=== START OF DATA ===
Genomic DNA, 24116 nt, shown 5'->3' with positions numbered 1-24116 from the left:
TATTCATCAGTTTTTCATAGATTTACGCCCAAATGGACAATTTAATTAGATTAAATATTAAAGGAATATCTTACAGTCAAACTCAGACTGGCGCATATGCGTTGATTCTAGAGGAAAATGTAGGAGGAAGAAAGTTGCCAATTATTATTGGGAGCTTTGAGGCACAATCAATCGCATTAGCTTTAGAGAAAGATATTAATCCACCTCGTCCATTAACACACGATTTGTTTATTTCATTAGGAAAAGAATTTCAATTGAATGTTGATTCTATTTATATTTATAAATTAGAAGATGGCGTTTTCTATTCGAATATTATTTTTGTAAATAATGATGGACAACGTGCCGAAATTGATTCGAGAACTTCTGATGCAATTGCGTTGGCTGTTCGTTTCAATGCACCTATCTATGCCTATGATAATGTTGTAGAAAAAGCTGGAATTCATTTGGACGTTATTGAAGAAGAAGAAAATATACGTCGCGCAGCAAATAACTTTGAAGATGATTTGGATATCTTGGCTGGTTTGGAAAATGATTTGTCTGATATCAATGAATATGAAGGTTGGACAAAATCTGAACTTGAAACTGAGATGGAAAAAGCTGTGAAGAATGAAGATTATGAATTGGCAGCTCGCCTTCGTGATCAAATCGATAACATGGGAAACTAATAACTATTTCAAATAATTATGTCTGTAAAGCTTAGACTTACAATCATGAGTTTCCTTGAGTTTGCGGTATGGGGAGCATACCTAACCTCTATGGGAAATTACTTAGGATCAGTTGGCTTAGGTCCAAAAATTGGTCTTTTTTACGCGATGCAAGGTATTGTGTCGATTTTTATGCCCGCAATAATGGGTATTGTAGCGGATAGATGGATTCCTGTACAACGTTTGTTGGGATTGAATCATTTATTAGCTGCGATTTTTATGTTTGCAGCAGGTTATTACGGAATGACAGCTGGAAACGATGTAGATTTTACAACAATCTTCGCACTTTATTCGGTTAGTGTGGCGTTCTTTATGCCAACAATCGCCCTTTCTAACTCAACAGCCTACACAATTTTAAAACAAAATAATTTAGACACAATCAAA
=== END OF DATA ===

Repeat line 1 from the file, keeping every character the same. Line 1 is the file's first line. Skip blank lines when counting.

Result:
Genomic DNA, 24116 nt, shown 5'->3' with positions numbered 1-24116 from the left: